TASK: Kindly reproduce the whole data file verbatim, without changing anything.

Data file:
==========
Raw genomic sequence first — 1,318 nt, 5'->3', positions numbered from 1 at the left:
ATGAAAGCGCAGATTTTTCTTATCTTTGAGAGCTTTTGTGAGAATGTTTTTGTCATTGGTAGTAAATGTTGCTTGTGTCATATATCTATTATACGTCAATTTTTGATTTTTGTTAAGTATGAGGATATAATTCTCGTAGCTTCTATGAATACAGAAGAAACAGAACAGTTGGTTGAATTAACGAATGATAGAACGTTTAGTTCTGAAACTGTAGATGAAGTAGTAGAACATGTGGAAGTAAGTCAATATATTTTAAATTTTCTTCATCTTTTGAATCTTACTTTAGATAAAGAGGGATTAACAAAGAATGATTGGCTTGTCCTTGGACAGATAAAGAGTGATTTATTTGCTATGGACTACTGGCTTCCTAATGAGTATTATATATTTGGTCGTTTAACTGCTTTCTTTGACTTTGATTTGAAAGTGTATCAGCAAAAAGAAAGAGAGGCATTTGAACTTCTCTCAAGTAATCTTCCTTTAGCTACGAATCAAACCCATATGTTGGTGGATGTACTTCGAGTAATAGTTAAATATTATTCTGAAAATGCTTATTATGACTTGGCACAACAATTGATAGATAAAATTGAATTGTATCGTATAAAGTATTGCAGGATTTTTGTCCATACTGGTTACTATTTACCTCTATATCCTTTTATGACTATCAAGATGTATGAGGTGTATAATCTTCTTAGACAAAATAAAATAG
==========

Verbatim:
Raw genomic sequence first — 1,318 nt, 5'->3', positions numbered from 1 at the left:
ATGAAAGCGCAGATTTTTCTTATCTTTGAGAGCTTTTGTGAGAATGTTTTTGTCATTGGTAGTAAATGTTGCTTGTGTCATATATCTATTATACGTCAATTTTTGATTTTTGTTAAGTATGAGGATATAATTCTCGTAGCTTCTATGAATACAGAAGAAACAGAACAGTTGGTTGAATTAACGAATGATAGAACGTTTAGTTCTGAAACTGTAGATGAAGTAGTAGAACATGTGGAAGTAAGTCAATATATTTTAAATTTTCTTCATCTTTTGAATCTTACTTTAGATAAAGAGGGATTAACAAAGAATGATTGGCTTGTCCTTGGACAGATAAAGAGTGATTTATTTGCTATGGACTACTGGCTTCCTAATGAGTATTATATATTTGGTCGTTTAACTGCTTTCTTTGACTTTGATTTGAAAGTGTATCAGCAAAAAGAAAGAGAGGCATTTGAACTTCTCTCAAGTAATCTTCCTTTAGCTACGAATCAAACCCATATGTTGGTGGATGTACTTCGAGTAATAGTTAAATATTATTCTGAAAATGCTTATTATGACTTGGCACAACAATTGATAGATAAAATTGAATTGTATCGTATAAAGTATTGCAGGATTTTTGTCCATACTGGTTACTATTTACCTCTATATCCTTTTATGACTATCAAGATGTATGAGGTGTATAATCTTCTTAGACAAAATAAAATAG